Columbus, Ohio USA
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To Alice Faye and the Caravan Bar
By Tom Thomson
July 1998 Issue
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Alice Faye King
When an old-time bar closes, some people have been known to say it's not very different from suffering through the death of a friend. Maybe worse because it might involve the loss of many friends – leaving only a treasure chest of memories.
That's about the way it was when the last shot was poured and the final bottle of beer was pulled out of the cooler at the Caravan Bar early last May.
The reason for closing? The building owner had been upgrading the residences over and behind the Caravan. It's called urban renewal, you know, gentrification, revitalizing the neighborhood. But whatever the name, it invariably leave some people behind in the dust.
The bar and one-time restaurant had been at the corner of Fourth and High for years. It was nothing fancy, at least in recent years. Old wood, brick, a bar that ran the length of the long dimly lit room. Booths, two pool tables toward the rear, restrooms barely above code. A wash basin and mirror ouside the above-mentioned doors.
Behind the bar there was the usual collection of beer signs, an unused popcorn machine, and a digital sign whose running letters spelled out birthdays, anniversaries, and assorted announcements.
It was only a short time before its closing that I first visited the Caravan. I'd always heard it was a biker's bar, an easy place to get in a fight. But it wasn't like that at all.
On most nights that I was there, it seemed everybody knew everybody else. Neighborhood people. Old men whose lives were mostly already used up. Restless souls seeking someone to talk to for a few hours, maybe enjoy a laugh or two. Searching for solace, if not a panacea.
Women inhabited the Caravan too, just not as many, most of them younger than the men, some trading sexual favors for grocery money. Most of them were fun to flirt with and talk to, working girls, you might say, less deceitful than many of their counterparts living in the suburbs.
On most nights, proprietress Alice Faye King could be found at the business end of the bar. She was the owner/operator of the Caravan for over six years. Before that she ran the Dutch Cafe, the location of the present Chelsie's.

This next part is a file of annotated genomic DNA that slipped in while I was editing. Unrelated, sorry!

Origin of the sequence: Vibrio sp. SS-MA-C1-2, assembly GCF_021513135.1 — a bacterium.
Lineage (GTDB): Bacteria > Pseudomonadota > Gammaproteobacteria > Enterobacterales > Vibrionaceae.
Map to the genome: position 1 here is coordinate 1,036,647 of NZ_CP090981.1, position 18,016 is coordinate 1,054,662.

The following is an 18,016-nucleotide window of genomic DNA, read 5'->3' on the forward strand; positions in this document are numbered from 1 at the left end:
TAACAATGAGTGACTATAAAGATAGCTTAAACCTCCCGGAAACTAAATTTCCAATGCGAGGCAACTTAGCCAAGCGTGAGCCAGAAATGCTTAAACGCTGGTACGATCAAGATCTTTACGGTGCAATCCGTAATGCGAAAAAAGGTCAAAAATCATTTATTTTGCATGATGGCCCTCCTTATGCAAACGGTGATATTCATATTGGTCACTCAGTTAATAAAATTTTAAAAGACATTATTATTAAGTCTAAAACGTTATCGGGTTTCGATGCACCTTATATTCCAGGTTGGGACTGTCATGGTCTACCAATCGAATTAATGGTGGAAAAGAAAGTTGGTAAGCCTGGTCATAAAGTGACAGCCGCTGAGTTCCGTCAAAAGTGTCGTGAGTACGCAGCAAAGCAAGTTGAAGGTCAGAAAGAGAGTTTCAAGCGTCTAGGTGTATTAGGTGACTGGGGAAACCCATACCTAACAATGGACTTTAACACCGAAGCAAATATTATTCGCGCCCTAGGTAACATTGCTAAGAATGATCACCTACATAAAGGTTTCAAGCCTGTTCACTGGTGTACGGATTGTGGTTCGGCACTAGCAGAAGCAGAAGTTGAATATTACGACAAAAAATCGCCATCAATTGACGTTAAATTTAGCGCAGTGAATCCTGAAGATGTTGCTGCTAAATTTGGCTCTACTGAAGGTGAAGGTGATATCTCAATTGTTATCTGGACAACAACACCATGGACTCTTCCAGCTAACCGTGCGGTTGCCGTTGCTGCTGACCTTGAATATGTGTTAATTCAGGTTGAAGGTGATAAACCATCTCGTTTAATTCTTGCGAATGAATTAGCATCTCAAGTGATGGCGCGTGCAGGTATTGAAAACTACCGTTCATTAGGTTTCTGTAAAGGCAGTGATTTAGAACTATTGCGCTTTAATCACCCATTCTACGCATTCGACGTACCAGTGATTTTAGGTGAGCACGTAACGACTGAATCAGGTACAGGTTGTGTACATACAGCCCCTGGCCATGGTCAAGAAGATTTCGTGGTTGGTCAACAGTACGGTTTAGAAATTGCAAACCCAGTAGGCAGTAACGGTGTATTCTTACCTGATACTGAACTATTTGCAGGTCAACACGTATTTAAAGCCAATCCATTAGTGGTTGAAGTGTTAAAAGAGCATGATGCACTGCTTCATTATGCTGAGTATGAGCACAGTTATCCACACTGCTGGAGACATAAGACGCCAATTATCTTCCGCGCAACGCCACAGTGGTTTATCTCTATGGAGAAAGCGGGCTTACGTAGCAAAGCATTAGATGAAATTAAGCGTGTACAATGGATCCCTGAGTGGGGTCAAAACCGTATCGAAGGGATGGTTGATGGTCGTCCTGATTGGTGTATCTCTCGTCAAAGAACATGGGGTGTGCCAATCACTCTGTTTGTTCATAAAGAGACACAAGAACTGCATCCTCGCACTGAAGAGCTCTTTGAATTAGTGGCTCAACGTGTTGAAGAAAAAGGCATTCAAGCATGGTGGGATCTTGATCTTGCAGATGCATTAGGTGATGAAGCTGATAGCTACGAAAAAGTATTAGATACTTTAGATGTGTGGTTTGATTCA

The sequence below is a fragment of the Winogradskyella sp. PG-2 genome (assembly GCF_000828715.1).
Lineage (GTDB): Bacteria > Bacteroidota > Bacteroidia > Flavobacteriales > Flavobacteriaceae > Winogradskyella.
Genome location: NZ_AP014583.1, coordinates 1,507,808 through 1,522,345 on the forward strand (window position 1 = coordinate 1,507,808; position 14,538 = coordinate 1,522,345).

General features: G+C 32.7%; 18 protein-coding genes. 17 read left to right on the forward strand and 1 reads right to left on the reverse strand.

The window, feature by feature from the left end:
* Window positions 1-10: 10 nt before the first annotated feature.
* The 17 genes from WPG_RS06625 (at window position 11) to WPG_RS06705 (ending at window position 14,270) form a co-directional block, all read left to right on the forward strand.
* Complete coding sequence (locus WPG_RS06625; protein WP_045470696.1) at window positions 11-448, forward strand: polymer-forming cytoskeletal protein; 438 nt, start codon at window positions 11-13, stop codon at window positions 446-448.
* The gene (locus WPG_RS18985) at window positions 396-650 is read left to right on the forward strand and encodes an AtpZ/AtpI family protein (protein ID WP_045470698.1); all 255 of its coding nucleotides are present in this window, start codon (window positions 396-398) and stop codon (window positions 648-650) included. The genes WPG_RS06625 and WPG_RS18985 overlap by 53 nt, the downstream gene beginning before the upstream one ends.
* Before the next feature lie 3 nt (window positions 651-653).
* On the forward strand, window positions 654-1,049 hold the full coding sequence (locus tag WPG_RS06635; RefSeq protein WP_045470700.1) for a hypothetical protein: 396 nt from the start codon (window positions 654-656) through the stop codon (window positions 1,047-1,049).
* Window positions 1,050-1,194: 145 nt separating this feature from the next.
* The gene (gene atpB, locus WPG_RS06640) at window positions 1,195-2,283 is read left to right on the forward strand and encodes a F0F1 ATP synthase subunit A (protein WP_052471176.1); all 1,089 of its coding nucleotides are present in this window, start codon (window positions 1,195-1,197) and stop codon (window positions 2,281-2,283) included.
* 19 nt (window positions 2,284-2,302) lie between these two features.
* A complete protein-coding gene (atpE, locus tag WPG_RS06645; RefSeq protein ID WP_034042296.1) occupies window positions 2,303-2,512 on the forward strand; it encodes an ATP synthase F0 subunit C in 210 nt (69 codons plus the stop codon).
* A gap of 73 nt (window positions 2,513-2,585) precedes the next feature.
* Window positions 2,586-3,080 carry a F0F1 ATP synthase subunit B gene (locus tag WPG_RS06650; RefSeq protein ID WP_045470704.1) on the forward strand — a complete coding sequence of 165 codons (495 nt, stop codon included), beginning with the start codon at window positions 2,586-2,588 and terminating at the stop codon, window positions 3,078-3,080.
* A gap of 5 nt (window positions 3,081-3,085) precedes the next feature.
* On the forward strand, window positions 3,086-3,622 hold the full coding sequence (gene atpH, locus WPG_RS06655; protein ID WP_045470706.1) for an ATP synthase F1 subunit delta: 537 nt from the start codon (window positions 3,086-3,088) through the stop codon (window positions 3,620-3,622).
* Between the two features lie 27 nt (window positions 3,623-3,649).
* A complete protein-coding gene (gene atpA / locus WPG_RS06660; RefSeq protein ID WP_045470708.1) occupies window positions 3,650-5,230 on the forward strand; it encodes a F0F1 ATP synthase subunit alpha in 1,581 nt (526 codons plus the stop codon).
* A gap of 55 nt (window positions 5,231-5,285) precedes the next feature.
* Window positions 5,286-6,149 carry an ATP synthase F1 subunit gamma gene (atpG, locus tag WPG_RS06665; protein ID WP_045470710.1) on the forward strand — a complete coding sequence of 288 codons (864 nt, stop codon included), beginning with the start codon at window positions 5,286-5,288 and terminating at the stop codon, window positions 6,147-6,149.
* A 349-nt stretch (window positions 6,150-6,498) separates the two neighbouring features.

Alice was good-humored, perfectly coifed, and usually dressed like she had just come from a fancy dinner party. She frequently helped out whoever was tending bar, and she wasn't above restoring order when things got a little too rowdy. On rare occasions, she would steer a troublemaker out the door with the help of her husband, Wayne, or one of her sons. She knew most of the patrons by name.
Most nights when I was there things were peaceful enough. A few of the patrons might have gotten a little noisy. Acted a little crazy. Uninhibited might be a better word. Same with the girls. Sometimes sassy or saucy or coquettish.
I enjoyed my visits because it reminded me of some bars I briefly knew during my navy days. Famous and infamous places like the Blue Moon in Newport, Rhode Island. Like rough and tough dives in San Pedro, California, where my ship was commissioned. Or honky-tonks in Tijuana, Maila, and Noumea. And before and after that, bars along High Street south of the OSU campus.
During my college days and for a few years afterwards, my friends and I frequented such establishments as the Heidelberg South, Ben's Tavern, Kitty's Show Bar, the Brazil Club, and others. Of course, there were also high class places: the Jai Lai and Carollo's for instance. Places to take heavy dates.
Going way back, I remember one evening when I was about 17, a couple of buddies and I talked our way into the Palm Garden, a High Street nightclub about where the Kroger Store now is that was run by the Alexander family. It's said that Dean Martin once sang there with a group. That was before he became famous.
Anyhow, that night I had my first beer, and during the floor show, saw my first naked lady. Well, naked except for pasties. A night to remember.
So you can see, I'm an incurable romantic. A sailor at heart, even before I ever saw the sea.
Goodbye, Caravan. Goodbye, Alice Faye, Goodbye, fellow vagabonds.
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